Pretty medieval manuscript of the day is the Neville of Hornby Hours, a fourteenth century manuscript produced in England. This page is dominated by a giant illuminated letter D, illustrated with the visitation.
Detail of a miniature of St Nicholas with the three boys in the tub.
And because this would just be weird without some context:
Nicholas performed a miracle to save the life of three boys. The children had been murdered by a wicked butcher, who concealed their bodies by cutting them up and throwing the remains into a tub he used for curing meat. Nicholas not only found them there, he was able to restore the dismembered boys to life, and the image of the bishop standing over the three now-healed children standing up from the tub is a popular subject for illustration. - BL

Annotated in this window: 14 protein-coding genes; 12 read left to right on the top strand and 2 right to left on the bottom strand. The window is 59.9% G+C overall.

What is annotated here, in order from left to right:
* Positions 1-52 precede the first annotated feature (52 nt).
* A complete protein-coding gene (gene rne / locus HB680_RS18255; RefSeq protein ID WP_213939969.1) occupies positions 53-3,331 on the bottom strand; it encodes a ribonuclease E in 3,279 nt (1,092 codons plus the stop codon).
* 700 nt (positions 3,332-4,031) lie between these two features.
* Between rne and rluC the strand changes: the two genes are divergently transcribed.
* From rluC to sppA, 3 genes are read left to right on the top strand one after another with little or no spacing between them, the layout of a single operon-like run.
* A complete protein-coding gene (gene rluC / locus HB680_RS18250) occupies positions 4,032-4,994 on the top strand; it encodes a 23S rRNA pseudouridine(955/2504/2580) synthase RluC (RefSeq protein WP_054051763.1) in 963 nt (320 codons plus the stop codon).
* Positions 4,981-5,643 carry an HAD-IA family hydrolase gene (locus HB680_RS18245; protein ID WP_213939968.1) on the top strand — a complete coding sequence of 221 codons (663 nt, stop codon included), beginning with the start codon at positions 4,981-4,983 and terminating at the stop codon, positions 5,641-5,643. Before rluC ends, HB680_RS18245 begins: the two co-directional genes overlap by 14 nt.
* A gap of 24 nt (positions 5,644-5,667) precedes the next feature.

France (Paris), 1382, Royal MS 19 B. xvii, f. 14r. - (via)
Pretty medieval manuscript of the day is another depiction of the annunciation, this time with a rather unusual border of sea shells. My first thought was that these linked it to the seashell pilgrim badge of Santiago de Compostela, but the British Library’s catalogue record says that it’s actually drawn from the shells on the heraldic arms of the book’s patron and owner, Philippe de Commynes (1447-1511). His coat of arms appears at the bottom of the page.